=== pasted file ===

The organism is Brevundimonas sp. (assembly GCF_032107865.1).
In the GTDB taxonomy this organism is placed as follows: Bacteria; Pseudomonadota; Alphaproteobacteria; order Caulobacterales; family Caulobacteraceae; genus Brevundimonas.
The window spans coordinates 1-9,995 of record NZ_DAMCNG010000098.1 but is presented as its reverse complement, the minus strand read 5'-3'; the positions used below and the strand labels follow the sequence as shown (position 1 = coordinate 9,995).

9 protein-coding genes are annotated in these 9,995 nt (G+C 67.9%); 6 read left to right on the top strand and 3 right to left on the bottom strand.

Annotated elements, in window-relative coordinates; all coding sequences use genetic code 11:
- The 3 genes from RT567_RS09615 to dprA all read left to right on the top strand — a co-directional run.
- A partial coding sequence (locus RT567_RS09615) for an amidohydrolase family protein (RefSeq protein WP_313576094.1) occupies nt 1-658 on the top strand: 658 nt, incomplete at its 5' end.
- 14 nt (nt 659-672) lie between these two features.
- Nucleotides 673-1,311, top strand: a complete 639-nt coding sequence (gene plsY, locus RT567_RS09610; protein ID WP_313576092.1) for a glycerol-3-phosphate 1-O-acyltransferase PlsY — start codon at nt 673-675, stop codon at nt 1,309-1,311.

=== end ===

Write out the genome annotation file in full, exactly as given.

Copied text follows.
The organism is Brevundimonas sp. (assembly GCF_032107865.1).
In the GTDB taxonomy this organism is placed as follows: Bacteria; Pseudomonadota; Alphaproteobacteria; order Caulobacterales; family Caulobacteraceae; genus Brevundimonas.
The window spans coordinates 1-9,995 of record NZ_DAMCNG010000098.1 but is presented as its reverse complement, the minus strand read 5'-3'; the positions used below and the strand labels follow the sequence as shown (position 1 = coordinate 9,995).

9 protein-coding genes are annotated in these 9,995 nt (G+C 67.9%); 6 read left to right on the top strand and 3 right to left on the bottom strand.

Annotated elements, in window-relative coordinates; all coding sequences use genetic code 11:
- The 3 genes from RT567_RS09615 to dprA all read left to right on the top strand — a co-directional run.
- A partial coding sequence (locus RT567_RS09615) for an amidohydrolase family protein (RefSeq protein WP_313576094.1) occupies nt 1-658 on the top strand: 658 nt, incomplete at its 5' end.
- 14 nt (nt 659-672) lie between these two features.
- Nucleotides 673-1,311, top strand: a complete 639-nt coding sequence (gene plsY, locus RT567_RS09610; protein ID WP_313576092.1) for a glycerol-3-phosphate 1-O-acyltransferase PlsY — start codon at nt 673-675, stop codon at nt 1,309-1,311.